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How Do You Prevent Truck Squat When Towing A Trailer?

Pickup truck towing large travel trailer showing signs of truck squat
Your truck’s sagging rear end can be dangerous and damaging. Photo credit: Shutterstock

What Is Truck Squat And How Do You Prevent iT?

You’ve probably seen it on other vehicles towing RVs. Maybe your own tow vehicle does it, even though you aren’t even near its rated towing capacity. The back end of the tow vehicle squats lower than the front end when it’s hitched to the travel trailer.

Truck squat happens because most pickup trucks and SUVs are built with cushy suspensions that are meant to help you enjoy a nice, comfortable ride. The leaf springs that help support the rear of the truck or SUV are flexible to help absorb bumps and irregularities in the road.

Normally you get a vehicle that rides and handles well. However, the added weight of a trailer to the back of the vehicle is more than the springs were designed for and they flatten, causing the back end to squat.

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From the outside, truck squat is easy to spot. From the driver’s seat, you may notice your vehicle handles differently. At night, your headlights will point slightly upwards, giving other drivers the impression that you have your highbeams on.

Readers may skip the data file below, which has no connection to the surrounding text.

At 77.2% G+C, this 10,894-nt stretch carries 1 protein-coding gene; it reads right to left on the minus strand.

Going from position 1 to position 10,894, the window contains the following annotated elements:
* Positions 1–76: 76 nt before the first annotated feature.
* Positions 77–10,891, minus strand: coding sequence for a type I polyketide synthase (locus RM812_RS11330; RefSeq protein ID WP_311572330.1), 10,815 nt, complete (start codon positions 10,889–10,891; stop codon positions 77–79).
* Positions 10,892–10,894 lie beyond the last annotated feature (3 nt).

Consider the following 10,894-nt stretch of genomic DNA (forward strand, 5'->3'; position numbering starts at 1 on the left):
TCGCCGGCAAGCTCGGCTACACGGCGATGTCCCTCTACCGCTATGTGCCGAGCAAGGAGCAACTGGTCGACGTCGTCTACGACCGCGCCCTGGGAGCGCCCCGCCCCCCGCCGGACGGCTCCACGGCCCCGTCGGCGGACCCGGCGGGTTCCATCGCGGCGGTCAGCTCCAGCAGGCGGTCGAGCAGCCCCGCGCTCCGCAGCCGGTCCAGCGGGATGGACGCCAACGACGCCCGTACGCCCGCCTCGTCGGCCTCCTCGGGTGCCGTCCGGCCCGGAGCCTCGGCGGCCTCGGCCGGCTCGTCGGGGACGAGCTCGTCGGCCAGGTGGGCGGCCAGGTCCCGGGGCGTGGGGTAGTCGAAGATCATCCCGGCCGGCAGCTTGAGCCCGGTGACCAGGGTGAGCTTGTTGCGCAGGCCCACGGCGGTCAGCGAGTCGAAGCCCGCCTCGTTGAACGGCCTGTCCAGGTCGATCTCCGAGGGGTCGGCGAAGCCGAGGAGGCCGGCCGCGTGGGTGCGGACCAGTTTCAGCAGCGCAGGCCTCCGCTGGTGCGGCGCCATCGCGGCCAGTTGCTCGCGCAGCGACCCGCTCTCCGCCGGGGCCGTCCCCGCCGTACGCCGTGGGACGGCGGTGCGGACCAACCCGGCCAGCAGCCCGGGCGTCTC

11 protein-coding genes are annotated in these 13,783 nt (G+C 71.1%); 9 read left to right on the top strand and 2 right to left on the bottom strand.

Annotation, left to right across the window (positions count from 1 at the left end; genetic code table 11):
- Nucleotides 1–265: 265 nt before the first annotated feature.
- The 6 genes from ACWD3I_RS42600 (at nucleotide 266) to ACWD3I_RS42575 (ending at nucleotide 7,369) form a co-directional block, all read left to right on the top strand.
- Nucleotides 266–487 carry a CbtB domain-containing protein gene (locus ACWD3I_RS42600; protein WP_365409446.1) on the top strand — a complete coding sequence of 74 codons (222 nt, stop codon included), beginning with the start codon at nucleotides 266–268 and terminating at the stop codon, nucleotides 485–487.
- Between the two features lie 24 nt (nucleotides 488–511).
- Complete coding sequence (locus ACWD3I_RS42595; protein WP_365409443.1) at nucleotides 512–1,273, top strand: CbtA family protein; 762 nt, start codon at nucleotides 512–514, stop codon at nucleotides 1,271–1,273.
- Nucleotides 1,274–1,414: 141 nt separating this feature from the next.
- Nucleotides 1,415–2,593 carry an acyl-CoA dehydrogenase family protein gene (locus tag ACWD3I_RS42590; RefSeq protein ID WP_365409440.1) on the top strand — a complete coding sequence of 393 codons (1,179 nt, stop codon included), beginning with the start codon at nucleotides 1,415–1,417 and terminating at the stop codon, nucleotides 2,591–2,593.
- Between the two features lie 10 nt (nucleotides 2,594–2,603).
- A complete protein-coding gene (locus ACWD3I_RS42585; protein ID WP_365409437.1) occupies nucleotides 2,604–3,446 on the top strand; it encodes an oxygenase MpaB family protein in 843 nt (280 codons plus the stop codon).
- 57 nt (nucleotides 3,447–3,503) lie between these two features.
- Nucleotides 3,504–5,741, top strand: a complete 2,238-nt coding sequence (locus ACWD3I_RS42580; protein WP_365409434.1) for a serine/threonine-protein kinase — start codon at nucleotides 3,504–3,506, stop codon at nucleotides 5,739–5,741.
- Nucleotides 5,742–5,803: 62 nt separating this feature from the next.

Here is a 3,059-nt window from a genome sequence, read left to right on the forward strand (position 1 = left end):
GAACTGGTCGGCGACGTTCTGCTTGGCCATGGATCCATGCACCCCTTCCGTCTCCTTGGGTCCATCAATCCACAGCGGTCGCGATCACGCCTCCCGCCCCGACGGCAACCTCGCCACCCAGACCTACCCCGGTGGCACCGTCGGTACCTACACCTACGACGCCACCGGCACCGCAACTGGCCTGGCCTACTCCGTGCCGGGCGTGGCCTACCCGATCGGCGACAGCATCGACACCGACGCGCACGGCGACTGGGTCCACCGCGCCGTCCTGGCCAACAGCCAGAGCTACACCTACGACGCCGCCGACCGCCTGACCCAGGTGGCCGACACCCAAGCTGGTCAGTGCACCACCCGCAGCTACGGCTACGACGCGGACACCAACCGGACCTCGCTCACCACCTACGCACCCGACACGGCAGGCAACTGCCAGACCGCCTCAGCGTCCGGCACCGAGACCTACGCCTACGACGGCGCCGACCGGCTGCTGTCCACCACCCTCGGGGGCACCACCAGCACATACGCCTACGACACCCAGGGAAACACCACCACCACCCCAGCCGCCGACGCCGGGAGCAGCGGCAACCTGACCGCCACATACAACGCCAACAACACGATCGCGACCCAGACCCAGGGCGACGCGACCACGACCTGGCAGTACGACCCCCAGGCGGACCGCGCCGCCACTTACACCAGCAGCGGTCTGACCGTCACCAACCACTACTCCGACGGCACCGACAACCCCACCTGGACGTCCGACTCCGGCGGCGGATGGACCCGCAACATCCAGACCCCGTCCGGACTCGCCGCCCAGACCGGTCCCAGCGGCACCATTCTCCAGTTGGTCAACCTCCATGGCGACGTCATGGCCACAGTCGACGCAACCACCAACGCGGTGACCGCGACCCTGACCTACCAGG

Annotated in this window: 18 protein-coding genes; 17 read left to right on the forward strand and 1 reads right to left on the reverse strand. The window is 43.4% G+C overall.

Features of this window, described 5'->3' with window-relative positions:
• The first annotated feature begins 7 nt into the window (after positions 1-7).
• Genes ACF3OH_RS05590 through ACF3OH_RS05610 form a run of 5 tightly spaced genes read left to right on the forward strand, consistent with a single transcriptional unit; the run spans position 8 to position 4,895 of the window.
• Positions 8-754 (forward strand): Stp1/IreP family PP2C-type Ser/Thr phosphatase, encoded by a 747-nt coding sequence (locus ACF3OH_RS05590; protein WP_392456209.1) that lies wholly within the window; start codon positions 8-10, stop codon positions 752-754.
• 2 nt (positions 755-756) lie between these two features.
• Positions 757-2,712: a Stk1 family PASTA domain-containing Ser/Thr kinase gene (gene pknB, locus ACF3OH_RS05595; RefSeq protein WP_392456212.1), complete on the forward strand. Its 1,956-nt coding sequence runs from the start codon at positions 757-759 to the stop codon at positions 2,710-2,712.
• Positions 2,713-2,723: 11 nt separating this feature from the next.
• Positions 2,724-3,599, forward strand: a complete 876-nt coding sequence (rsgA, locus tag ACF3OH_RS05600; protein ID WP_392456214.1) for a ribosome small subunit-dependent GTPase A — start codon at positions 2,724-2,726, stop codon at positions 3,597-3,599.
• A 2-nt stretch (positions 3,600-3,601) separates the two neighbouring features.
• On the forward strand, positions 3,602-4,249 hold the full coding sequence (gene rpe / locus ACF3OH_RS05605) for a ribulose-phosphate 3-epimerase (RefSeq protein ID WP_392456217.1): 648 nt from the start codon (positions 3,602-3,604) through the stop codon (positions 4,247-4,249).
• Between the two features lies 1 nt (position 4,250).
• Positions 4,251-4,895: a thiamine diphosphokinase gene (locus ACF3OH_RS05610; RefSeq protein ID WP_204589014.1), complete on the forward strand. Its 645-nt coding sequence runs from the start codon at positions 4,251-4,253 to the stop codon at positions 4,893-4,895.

Why you should never tow with truck squat

Driving with truck squat is always a bad idea. Not only will your tow vehicle handle with less precision, but you’ll also wind up wrecking your truck’s suspension.

Replacing leaf springs and other components of both the rear and front suspension systems is a really expensive repair. A weight distribution hitch will help. However, most SUVs and trucks under a ton will need to have upgrades done to their suspension systems. Don’t expect to hear this from either the RV or the truck salesman.

Suspension assist products

Luckily, there are four types of suspension assist products that can help get rid of truck squat. Each type of product is good for specific towing situations.

No suspension upgrade can increase your maximum towing capacity. If your truck squat comes from maxing out towing capacity, don’t waste your money on upgrading your suspension. Your only safe option is to get a bigger truck built to handle the trailer you want to tow. With that out of the way, let’s have a look at some popular options for getting rid of truck squat.

Air Bag Suspension Kit

An air bag suspension system uses textile reinforced rubber balloons. It works by lifting the chassis of the tow vehicle away from the axle. Air bags are filled by an air compressor to adjust to whatever load they are under.

Some airbag suspension kits like the Airlift Wireless Air System have their own air compressor. The Wireless Air System even has a remote control. The remote control allows you to adjust your airbags to whatever pressure you happen to need from your driver’s seat.

The big drawback to airbag suspension systems is that they need to be adjusted frequently. Also, even though they are made of tough material, they can develop leaks.